I like to think of myself as a good sailor.
I like to think of myself as ambitious and driven.
I like to think that people can see past my disability.
Over the past few months, I have come to realise that people are very quick to judge on first impressions alone.
Coming back from the Rio 2016 Olympics, I launched head first into my dream of becoming the first disabled peorson to take on the Vendée Globe and, in doing so, breaking some records and making history. I knew going into this project that nothing was going to be easy; of course nothing this big or worthwhile ever is. I also knew that my lack of experience in offshore sailing might be a difficult barrier to overcome. What I didn't realise, however, was that people weren't so interested in my qualifications and abilities, but were more put off by my lack of an arm.
Earlier this summer, I went to a local sailing school on the East Coast to discuss getting my Yacht Master qualifications. I left there in such a state of anger, I cannot tell you. The Principle of the sailing school was nothing short of the rudest, most horrible man I have ever met. He basically took one look at me and thought that there was no way a disabled person could ever go sailing, let alone have the audacity to leave the house. He was so loathed to even put me on the boat to actually go sailing on the grounds that 'How would I hold on? How would I even sail?' that I'm pretty certain that women may also be banned on his boat - unless they are making tea! What p****d me off the most was that he didn't even bother to ask me about my previous experience. He just took one look at me and decided that I couldn't do it.
Sadly, he's not the only one. This has happened to me a few times now. There are, however, people who are willing to look past my disability and a few of them deserve thanking...
The first are the lovely Sirens ladies: Sue, Jennie and Katie. They took a chance on me and my lack of experience when it came to offshore sailing, to the extent that they flew me to Antigua Race Week to be their tactician without having even sailed with me. During the week, it became clear that no one really noticed that I am missing an arm or, more to the point, really cared. I think crawling into the bow with a screwdriver in your teeth to fix a spinnaker pole pretty much means you are capable!
Paul Peggs also deserves a mention here. I met Paul on the delivery trip that I did with Hydra Class 40. Having only met at the airport a few hours before heading off into the North Sea together, Paul really put me at ease whilst, at the same time, allowing me to learn and supporting me for the entire trip. The first night, I was pretty nervous so he just clipped himself on and went to sleep on the floor right next to the helm. Again, he never once questioned my disability; he just looked at me as a sailor who was taking an opportunity to learn from someone really experienced!! I look forward to sailing more miles with Paul...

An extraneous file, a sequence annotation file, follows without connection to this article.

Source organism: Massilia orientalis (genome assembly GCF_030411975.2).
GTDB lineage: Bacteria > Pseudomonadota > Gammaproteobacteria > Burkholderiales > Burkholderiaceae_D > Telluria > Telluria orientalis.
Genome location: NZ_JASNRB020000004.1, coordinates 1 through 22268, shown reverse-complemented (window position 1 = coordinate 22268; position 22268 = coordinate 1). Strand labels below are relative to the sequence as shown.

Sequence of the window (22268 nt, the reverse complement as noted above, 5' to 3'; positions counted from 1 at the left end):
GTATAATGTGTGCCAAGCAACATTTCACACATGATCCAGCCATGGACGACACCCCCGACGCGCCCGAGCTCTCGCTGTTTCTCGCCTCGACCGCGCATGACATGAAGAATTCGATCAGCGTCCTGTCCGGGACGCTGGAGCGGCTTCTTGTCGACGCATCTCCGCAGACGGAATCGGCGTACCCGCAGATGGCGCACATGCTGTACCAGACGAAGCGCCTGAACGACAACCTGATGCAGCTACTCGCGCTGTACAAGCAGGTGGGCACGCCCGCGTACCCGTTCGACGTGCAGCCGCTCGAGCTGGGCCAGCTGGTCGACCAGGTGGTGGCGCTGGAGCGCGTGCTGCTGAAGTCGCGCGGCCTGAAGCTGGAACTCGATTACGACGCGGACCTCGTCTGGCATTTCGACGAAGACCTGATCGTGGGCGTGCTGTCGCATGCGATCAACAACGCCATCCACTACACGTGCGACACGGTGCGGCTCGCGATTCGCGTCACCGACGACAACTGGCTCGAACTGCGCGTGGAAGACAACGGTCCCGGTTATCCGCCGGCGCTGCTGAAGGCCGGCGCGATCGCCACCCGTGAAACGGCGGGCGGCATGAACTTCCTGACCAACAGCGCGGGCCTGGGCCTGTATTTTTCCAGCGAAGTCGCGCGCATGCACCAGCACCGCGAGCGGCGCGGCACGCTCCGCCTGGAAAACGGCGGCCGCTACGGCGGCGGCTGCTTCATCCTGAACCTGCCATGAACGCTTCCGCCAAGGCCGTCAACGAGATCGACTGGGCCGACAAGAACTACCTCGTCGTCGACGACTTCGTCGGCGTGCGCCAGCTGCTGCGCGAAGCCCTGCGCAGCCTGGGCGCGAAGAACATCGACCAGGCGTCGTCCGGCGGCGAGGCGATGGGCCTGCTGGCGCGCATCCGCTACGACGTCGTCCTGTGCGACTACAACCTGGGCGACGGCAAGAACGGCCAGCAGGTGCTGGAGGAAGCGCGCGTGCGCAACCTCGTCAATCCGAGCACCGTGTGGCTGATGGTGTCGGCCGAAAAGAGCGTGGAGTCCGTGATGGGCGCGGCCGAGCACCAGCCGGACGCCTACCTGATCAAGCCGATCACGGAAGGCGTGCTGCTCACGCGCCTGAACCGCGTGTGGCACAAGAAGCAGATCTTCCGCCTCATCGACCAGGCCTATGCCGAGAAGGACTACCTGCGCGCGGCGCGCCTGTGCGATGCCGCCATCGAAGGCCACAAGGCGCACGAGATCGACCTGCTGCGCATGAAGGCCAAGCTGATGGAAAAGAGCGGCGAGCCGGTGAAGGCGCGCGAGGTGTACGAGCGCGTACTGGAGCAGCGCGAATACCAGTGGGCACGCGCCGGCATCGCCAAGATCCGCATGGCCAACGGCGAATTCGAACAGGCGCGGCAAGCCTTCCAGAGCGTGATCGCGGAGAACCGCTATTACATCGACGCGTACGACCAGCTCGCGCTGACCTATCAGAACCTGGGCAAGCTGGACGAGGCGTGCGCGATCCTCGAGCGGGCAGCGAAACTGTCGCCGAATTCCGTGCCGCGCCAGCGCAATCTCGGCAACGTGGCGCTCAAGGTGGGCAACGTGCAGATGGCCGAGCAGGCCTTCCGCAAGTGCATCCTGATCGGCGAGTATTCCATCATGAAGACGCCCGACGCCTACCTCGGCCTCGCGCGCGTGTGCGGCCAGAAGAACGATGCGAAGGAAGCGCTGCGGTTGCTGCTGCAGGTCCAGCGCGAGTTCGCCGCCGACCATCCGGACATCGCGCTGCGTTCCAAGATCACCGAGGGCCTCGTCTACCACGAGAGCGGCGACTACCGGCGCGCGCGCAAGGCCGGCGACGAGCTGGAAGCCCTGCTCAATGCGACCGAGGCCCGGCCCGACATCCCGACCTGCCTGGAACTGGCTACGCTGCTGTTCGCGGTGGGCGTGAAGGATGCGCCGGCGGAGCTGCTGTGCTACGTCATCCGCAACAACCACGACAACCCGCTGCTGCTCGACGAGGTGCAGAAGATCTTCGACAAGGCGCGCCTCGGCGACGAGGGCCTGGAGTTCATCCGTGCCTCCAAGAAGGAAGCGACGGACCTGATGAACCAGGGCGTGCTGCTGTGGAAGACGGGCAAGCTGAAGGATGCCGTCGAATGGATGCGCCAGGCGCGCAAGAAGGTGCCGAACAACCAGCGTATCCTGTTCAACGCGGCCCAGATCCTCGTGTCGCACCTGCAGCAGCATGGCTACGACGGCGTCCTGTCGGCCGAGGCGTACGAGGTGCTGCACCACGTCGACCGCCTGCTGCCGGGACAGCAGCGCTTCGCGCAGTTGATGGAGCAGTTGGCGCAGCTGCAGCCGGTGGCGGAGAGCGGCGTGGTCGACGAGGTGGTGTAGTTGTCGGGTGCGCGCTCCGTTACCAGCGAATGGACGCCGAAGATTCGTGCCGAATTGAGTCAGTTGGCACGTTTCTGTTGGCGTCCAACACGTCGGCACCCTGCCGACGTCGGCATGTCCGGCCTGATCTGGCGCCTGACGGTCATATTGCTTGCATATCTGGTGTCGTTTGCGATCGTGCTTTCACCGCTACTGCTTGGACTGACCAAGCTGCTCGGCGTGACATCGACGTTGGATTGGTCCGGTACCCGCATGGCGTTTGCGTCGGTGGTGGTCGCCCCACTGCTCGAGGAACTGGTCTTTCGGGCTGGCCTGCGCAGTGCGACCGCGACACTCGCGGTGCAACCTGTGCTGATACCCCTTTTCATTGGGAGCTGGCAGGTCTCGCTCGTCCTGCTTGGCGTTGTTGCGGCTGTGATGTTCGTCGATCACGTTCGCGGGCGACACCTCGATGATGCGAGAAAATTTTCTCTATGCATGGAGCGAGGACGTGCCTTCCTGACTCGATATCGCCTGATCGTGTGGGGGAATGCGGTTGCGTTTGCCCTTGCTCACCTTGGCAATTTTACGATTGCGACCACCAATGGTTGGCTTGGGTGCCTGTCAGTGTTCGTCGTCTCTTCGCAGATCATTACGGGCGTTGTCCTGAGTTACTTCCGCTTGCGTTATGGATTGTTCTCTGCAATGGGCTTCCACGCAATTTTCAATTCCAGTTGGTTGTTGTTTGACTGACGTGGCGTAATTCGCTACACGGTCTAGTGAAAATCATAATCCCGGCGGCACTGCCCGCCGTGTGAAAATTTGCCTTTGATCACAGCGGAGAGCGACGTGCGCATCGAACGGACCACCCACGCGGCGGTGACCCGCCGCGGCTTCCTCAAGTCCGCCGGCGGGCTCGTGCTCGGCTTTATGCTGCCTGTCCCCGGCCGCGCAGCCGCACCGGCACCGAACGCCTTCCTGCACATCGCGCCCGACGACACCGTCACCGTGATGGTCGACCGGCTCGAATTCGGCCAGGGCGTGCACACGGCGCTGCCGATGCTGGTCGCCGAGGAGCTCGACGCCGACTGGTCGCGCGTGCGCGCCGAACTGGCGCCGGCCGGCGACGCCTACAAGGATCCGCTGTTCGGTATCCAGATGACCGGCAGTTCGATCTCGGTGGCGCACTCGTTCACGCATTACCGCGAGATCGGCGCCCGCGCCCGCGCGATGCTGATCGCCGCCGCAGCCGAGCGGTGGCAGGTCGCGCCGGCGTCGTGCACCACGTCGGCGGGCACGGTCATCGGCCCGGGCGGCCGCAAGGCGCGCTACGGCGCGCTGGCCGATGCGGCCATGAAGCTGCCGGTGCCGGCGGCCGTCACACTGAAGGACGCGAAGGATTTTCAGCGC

Finally, Giovanni Belgrano onboard the mighty Whooper. I was lucky enough to meet the lovely Gio during the Panerai British Classic Week. I was doing the behind the scenes social media and one of my roles saw me sailing on a different boat each day and filming live updates whilst racing. I think at first Gio was nervous about having me on board, and I was relegated to 'ladies corner' on his boat. One hour into the race, however, I think his mind had been changed - so much so that, by the end of the day, he was bragging to the bar about me, which was amazing, and his was the only boat I sailed 2 days with!!
The other night, I was lucky enough to attend the Sail Aid UK benefit dinner, hosted at the rather incredible HQ of Land Rover BAR. What I didn't know was that one of my mentors, Phillippe, had volunteered me to go on stage and be interviewed alongside Mike Golding (OBE). Now Mike is someone I'm really inspired by; his story in the Vendée is quite simply legendary. Standing there, I told the room of my plans: that I would be the first disabled person to take on the race. I also told them that I wanted to prove that it could be done by a disabled person, and this in itself got the loudest cheer of the night. So this got me thinking... Why can a room full of people like this cheer when I say something like that but when it comes to me actually getting a place to go racing on these boats, why is that so hard?
Don't get me wrong; it's pretty obvious that I am disabled. What I'm really asking is that people take a minute to look past that. I am a good sailor; I am strong; I am fit; and I'm a good team player and, even though this #SingleHandedHannah dream of mine is a solo effort, it's the support behind me that gets me around the world!
'Never tell anyone who believes in themselves and wants to change the world that they can't do what you don't or won't do. Let them go for it. Believe in yourself and have a go at making a difference too or even help them. Otherwise, let them get on with it. Disabled or not, don't judge them or put them down. (It happened to us recently too!) Who knows, with such passion, determination and skill, they might just do it.'